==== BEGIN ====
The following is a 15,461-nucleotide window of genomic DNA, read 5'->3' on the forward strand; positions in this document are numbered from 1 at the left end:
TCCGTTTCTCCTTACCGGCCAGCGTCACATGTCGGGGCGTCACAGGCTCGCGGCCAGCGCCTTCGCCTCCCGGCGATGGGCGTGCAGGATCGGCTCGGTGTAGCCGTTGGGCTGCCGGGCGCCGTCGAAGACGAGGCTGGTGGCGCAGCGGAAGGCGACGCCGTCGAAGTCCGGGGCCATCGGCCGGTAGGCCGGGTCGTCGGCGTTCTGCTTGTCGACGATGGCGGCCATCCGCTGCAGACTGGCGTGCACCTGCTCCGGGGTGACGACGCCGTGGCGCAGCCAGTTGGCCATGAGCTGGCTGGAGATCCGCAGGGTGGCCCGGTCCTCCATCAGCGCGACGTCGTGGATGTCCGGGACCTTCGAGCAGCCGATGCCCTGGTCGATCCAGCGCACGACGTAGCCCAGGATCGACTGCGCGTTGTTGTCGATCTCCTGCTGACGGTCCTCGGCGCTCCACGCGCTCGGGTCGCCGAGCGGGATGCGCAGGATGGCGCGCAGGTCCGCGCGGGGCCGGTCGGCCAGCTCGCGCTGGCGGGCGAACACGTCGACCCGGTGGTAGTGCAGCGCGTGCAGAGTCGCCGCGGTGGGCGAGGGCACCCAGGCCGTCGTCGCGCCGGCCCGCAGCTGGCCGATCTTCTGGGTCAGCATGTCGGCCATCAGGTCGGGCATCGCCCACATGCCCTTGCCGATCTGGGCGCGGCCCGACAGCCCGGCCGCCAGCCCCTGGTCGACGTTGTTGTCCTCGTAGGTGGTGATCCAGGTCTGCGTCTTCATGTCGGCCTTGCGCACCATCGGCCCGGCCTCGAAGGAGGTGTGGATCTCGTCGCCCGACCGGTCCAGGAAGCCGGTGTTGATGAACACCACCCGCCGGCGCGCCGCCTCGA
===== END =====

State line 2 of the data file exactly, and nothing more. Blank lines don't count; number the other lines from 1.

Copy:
TCCGTTTCTCCTTACCGGCCAGCGTCACATGTCGGGGCGTCACAGGCTCGCGGCCAGCGCCTTCGCCTCCCGGCGATGGGCGTGCAGGATCGGCTCGGTGTAGCCGTTGGGCTGCCGGGCGCCGTCGAAGACGAGGCTGGTGGCGCAGCGGAAGGCGACGCCGTCGAAGTCCGGGGCCATCGGCCGGTAGGCCGGGTCGTCGGCGTTCTGCTTGTCGACGATGGCGGCCATCCGCTGCAGACTGGCGTGCACCTGCTCCGGGGTGACGACGCCGTGGCGCAGCCAGTTGGCCATGAGCTGGCTGGAGATCCGCAGGGTGGCCCGGTCCTCCATCAGCGCGACGTCGTGGATGTCCGGGACCTTCGAGCAGCCGATGCCCTGGTCGATCCAGCGCACGACGTAGCCCAGGATCGACTGCGCGTTGTTGTCGATCTCCTGCTGACGGTCCTCGGCGCTCCACGCGCTCGGGTCGCCGAGCGGGATGCGCAGGATGGCGCGCAGGTCCGCGCGGGGCCGGTCGGCCAGCTCGCGCTGGCGGGCGAACACGTCGACCCGGTGGTAGTGCAGCGCGTGCAGAGTCGCCGCGGTGGGCGAGGGCACCCAGGCCGTCGTCGCGCCGGCCCGCAGCTGGCCGATCTTCTGGGTCAGCATGTCGGCCATCAGGTCGGGCATCGCCCACATGCCCTTGCCGATCTGGGCGCGGCCCGACAGCCCGGCCGCCAGCCCCTGGTCGACGTTGTTGTCCTCGTAGGTGGTGATCCAGGTCTGCGTCTTCATGTCGGCCTTGCGCACCATCGGCCCGGCCTCGAAGGAGGTGTGGATCTCGTCGCCCGACCGGTCCAGGAAGCCGGTGTTGATGAACACCACCCGCCGGCGCGCCGCCTCGA